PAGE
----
And if all that isn’t enough, Mike says, disbelievingly, “My father tweeted about me.”

 

Lassiter Makes Enduring Legacy to El Centro ECHS

This article was prepared by Eric Markinson, Principal at Dr. Wright L. Lassiter Early College HS. Interviews conducted by Kevin Ramos, class 2014.

Dr. Wright L. Lassiter Enjoying the proceedings

Dr. Wright L. Lassiter Enjoying the proceedings

This November, Dr. Wright L. Lassiter Jr. retired from his post as Chancellor of the Dallas County Community College District.  One of his lasting legacies is his instrumental role in founding Middle College High School at El Centro College in 1988.  The story goes that someone—Dr. Lassiter, or a counterpart from Dallas Independent School District, depending on who recounts the tale—read a blurb in a higher-ed journal regarding LaGuardia Community College’s successful partnership with MCHS, then already a decade old, and International High School.  MCHS Dallas was one of MCNC’s early offspring —a testimony to the power of trumpeting the unique work that the Consortium accomplishes.  Having transformed itself from re-connection program to magnet school to its current incarnation as an early college, the school now serves a diverse group of students who are attracted to its alternative-school beginnings.  Students arrive embracing the school’s vision of every student receiving an associate’s degree, every student having the opportunity to complete a bachelor’s degree.  85% of the school’s students would be the first in their families to complete college.

Because that opportunity was so dear to Dr. Lassiter’s vision, the school community petitioned to name itself after its most ardent supporter.  Last November 15, the MCHS Dallas community celebrated re-naming the school Dr. Wright L Lassiter Jr Early College High School at El Centro College.  In preparation for the event, students interviewed Dr. Lassiter’s associates and some of the long-term allies of the program—Executive Dean Howard Finney, Dean of Students Felicitas Alfaro—and researched Dr. Lassiter’s writings.  Students then interviewed Dr. Lassiter about his experience of the school and what moved him to support the Middle College ideal of college for all.

Dr. Lassiter speaks to students and faculty and renaming of school ceremony

Dr. Lassiter speaks to students and faculty and renaming of school ceremony

Kevin Ramos, Class of 2014:         My first question is, Could you recall for us how the school was established?

Dr. Lassiter: It was early 1988 when the Dallas [Independent School District] Superintendent and the Dallas [County Community College] District Chancellor and other interested individuals were concerned that there was a group of students who were high-achieving, but had some challenges and were dropping out of high school.  So a delegation of us went to New York, to tour the Middle College and LaGuardia Community College.  We were impressed: It was a high-achieving institution; students were highly motivated.  And, when we came back it was the general conclusion that we should start such an activity here in Dallas.  Because I was the President of El Centro, and because many of the students at LaGuardia were African American and Hispanic, inner-city students, we thought this was the best place for the students.  It was a little difficult for the students the first 2 or 3 years; then we began to show the faculty, Oh, what good work the students were doing.KR:    And why did you believe, personally, that it was important to build a Middle College High School at El Centro?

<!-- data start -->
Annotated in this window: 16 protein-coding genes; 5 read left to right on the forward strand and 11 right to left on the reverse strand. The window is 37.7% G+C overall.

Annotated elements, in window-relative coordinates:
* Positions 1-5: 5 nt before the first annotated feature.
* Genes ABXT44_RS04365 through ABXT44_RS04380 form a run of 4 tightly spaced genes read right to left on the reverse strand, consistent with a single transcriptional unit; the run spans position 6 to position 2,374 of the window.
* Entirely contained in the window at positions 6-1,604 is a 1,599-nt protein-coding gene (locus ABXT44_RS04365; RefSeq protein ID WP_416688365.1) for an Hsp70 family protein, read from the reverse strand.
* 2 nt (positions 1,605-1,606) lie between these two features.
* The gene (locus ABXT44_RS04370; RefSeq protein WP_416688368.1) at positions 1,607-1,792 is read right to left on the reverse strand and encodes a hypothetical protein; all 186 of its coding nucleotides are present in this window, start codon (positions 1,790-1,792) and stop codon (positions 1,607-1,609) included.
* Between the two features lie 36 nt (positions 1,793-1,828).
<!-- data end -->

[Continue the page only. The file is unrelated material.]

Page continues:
Dr Lassiter:   Well, I grew up in Mississippi, during the era of segregation; and I saw the challenges that persons of color—really, at that time, African Americans—faced.  And I became convinced that wherever there was an occasion to provide an opportunity for students, that opportunity should be addressed.  And so, I felt that this was something that I should do.  As Paul Harvey used to say, “And you know the rest of the story.”  It turned out to be a very good venture: Look at all of you [students].

Miguel Najera, Class of 2014:       Dr. Lassiter, in one of your books you wrote, “Make an impact, not an impression.”  As a major community service contributor, to United Way and the Urban League, what do you think has been your most significant contribution to the community?

Dr. Lassiter:   Let me start by telling you how my service orientation came about.  When I was a teenager, my father shared a thought with me.  He said to me, “Junior, Service is the rent you pay for the space you occupy here on earth.”  That became one of my fundamental values.  I wanted to be of service.  So, when I came to Dallas, there were a number of opportunities for service—United Way was one of them, Salvation Army, the African American Museum—all of those where you could contribute to the betterment of the larger society.  That has just been the way I have conducted my life.

MN:   What is a motto you try to live by?

Dr. Lassiter:   “The largest room in any house is the room for improvement.”  That is the message I convey to people like you, students—saying to you all that there are no boundaries to what you can achieve; there are no boundaries to that which you should acquire, to help you as you go along in life….So, that is what I would say to all of you as you go through life, as you get your high school diploma and associate’s degree: Don’t stop; keep going.  didn’t.  I’m still in school, by the way.  I recently…I decided that, although I have all these degrees, I wanted to get some deeper grounding in the spiritual area…. So, I am completing another doctoral degree…because the largest room in any house is the room for improvement.